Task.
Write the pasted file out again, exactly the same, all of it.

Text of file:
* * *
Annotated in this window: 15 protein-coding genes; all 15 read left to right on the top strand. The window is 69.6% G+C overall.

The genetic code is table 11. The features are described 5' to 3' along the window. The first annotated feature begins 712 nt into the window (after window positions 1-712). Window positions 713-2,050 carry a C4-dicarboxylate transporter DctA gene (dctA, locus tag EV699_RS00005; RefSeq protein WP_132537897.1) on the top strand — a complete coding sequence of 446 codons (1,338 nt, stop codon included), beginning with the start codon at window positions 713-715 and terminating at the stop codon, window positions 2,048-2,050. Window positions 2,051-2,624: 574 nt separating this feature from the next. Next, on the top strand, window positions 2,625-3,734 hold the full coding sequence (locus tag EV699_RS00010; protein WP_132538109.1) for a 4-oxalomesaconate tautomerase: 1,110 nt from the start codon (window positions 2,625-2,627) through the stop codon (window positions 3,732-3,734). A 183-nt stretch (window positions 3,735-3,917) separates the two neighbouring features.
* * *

Annotated in this window: 15 protein-coding genes; all 15 read left to right on the top strand. The window is 69.6% G+C overall.

The genetic code is table 11. The features are described 5' to 3' along the window. The first annotated feature begins 712 nt into the window (after window positions 1-712). Window positions 713-2,050 carry a C4-dicarboxylate transporter DctA gene (dctA, locus tag EV699_RS00005; RefSeq protein WP_132537897.1) on the top strand — a complete coding sequence of 446 codons (1,338 nt, stop codon included), beginning with the start codon at window positions 713-715 and terminating at the stop codon, window positions 2,048-2,050. Window positions 2,051-2,624: 574 nt separating this feature from the next. Next, on the top strand, window positions 2,625-3,734 hold the full coding sequence (locus tag EV699_RS00010; protein WP_132538109.1) for a 4-oxalomesaconate tautomerase: 1,110 nt from the start codon (window positions 2,625-2,627) through the stop codon (window positions 3,732-3,734). A 183-nt stretch (window positions 3,735-3,917) separates the two neighbouring features.